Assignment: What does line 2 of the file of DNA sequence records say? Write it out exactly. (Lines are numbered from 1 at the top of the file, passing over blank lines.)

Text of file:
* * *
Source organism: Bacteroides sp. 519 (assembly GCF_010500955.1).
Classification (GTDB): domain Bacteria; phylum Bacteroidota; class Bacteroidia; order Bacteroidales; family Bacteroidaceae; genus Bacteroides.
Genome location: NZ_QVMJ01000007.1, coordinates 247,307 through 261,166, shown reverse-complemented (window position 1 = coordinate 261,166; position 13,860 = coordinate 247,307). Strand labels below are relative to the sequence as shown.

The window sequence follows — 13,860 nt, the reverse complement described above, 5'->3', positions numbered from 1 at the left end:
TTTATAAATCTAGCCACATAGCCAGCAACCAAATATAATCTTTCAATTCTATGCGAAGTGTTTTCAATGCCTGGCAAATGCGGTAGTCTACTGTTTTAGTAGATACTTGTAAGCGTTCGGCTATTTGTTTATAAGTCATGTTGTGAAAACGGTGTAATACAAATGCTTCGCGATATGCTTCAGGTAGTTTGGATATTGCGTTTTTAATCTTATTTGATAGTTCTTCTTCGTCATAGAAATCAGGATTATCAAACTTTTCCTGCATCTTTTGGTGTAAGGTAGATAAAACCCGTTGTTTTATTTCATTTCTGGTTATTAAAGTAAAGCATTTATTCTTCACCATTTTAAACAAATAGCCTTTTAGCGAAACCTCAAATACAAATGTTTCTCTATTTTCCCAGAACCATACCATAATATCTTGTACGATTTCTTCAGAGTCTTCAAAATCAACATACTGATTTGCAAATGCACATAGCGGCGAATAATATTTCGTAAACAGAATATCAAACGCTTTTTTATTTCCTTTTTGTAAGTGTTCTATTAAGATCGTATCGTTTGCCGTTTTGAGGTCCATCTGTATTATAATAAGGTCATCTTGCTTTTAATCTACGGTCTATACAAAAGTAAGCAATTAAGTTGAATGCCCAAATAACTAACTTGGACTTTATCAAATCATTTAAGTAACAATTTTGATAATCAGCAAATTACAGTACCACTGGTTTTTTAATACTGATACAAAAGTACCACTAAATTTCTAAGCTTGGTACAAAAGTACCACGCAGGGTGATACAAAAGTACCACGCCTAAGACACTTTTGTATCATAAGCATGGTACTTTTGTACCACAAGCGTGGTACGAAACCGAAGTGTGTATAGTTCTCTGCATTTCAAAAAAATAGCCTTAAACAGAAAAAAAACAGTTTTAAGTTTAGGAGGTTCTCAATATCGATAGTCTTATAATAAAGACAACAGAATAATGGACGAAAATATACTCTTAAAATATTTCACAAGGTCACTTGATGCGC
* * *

Classification (GTDB): domain Bacteria; phylum Bacteroidota; class Bacteroidia; order Bacteroidales; family Bacteroidaceae; genus Bacteroides.